(as I'm led to believe they say in France..)
I made it, and am happily installed in a flat near the Marché Secrétan and the Bassin de la Villette; but something must have made me uncharacteristically relaxed over the weekend - what my father's generation would have called "demob-happy". Where I would paranoically zip my passport and tickets into a pocket inside a pocket if I could, this morning I left them in the pocket of my jacket, which I ended up carrying - the next time I saw them, they were being quizzically picked up by someone at my local tube station. Then I discovered at the Gare du Nord that I had mislaid the piece of paper with all the instructions I had been given about the flat: fortunately, I had memorised the entry code to get into the building.
I arrived in time to find the local patissier open for a fancy cake to have with a cup of tea; once restored, I thought it time to work the cake off on a Vélib bike from the station at the end of the street (if you're going to play in the Parisian traffic, better a Sunday evening than a Monday morning). I had a number of false starts, first on understanding the instructions to create my acoount ID and entering credit card details (each step means using the green V button, meaning Valider: button A doesn't mean Accepter, it means Annuler - the red colour should have given it away), and then when I discovered (after coasting down a slope) that the bike's gears weren't engaging. But within a few minutes I was off.
How nice to have a gentle Sunday evening ride along the Canal St Martin, I thought; but then I discovered some drawbacks. If you don't know the streets, you can be constantly surprised by the one-way systems; and who needs a Power Plate when you can bounce over cobbled pavé (of which there remains more than I had imagined). Plus, of course there's the universal law that all flat roads, when cycled on, actually go uphill, whichever direction you're cycling in. And at the end of the journey, there's the need to find a Vélib station to return the bike. Regular commuters would soon work it out, of course; but it can be a problem for casual visitors like me, and the couple who stopped me barely five minutes into my first ride (somehow other tourists seem to think I'm an authoritative native of all sorts of places, though locals invariably suss me out at first glance). It takes a bit of online route planning.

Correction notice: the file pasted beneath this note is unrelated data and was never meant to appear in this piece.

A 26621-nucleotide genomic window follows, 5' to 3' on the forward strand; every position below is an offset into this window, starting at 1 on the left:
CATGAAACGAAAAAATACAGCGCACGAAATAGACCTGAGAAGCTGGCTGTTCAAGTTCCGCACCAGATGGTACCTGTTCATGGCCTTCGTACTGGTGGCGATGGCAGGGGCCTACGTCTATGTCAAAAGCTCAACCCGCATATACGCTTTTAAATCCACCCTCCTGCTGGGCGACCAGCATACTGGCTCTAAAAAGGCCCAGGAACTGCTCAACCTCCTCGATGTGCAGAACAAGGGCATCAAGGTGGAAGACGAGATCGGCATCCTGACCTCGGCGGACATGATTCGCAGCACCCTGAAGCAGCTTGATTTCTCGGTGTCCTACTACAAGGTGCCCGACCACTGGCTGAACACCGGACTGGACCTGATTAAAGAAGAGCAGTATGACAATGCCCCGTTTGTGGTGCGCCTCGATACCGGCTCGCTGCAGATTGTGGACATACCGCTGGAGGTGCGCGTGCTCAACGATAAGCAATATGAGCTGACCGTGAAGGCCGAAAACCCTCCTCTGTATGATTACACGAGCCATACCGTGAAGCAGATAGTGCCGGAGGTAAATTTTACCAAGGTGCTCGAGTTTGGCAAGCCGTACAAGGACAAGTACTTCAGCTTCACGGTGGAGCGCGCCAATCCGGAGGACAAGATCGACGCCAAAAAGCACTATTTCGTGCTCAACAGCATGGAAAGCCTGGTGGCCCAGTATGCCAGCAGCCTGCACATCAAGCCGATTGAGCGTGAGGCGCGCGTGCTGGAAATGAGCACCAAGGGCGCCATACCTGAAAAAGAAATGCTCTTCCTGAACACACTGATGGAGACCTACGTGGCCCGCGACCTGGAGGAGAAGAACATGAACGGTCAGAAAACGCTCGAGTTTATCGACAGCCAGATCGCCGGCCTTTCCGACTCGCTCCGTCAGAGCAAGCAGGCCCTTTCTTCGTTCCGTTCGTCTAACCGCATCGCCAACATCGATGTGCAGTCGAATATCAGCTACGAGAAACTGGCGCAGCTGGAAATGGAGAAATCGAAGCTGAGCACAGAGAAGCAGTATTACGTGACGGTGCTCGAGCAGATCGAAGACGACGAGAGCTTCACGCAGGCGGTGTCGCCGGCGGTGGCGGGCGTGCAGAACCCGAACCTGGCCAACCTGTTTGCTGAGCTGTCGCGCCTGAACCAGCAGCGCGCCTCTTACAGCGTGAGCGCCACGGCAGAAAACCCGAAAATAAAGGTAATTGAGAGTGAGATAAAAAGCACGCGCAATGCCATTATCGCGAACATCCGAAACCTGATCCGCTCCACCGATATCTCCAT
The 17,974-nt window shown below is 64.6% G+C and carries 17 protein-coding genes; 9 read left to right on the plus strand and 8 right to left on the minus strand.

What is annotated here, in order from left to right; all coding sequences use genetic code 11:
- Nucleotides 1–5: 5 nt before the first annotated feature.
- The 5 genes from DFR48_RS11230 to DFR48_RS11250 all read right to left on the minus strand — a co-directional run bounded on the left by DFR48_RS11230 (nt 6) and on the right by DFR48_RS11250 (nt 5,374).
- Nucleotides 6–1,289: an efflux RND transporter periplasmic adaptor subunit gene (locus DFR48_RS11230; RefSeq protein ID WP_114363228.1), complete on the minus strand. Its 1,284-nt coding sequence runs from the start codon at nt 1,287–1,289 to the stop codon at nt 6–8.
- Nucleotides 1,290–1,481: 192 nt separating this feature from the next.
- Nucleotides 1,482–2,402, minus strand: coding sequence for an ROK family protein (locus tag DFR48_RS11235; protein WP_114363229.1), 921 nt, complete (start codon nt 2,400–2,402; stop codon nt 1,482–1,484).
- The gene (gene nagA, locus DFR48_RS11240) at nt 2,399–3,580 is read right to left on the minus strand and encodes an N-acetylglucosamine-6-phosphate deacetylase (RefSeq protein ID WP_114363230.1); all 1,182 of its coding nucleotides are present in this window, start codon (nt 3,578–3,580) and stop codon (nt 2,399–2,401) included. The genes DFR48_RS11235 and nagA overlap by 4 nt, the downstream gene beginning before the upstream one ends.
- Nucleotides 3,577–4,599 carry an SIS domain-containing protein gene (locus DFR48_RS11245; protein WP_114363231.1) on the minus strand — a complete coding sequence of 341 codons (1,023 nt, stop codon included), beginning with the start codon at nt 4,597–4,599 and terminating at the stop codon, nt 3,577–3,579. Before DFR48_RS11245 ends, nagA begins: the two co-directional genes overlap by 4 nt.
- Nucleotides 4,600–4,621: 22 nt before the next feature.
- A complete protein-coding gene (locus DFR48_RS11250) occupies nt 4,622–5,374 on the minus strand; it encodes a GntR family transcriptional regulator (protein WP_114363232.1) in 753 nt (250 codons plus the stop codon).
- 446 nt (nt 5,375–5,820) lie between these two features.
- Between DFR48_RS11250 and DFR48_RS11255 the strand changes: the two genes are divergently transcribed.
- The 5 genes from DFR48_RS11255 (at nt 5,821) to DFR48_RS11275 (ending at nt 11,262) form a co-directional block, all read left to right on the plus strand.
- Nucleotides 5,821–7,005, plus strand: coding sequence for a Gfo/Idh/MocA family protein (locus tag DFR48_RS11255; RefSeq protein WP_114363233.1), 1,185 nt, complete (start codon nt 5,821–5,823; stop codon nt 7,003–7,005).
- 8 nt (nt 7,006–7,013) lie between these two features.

That photo, by the way, isn't mine, nor the bike I hired. I have scrupulously collected my receipts to prove I put it back (they're not claiming that €150 deposit on my credit card). What happens is that you slot the machine back into a vacant holding post (ensure it beeps and the light turns [edited: yellow, then green]), type your ID code into the control post and collect the receipt, which confirms where and when you collected and returned the bike. I was surprised to find it had given me the 30 minutes exercise that we're enjoined to do each day (and more): which is, I suppose, partly the point.
Fashion note: Gentlemen of a certain age who wish to protect their trouser legs from the unguarded chain should realise that it is not a particularly successful "look" to spend most of the rest of the evening wandering the streets with one trouser-leg tucked into a sock. Trust me.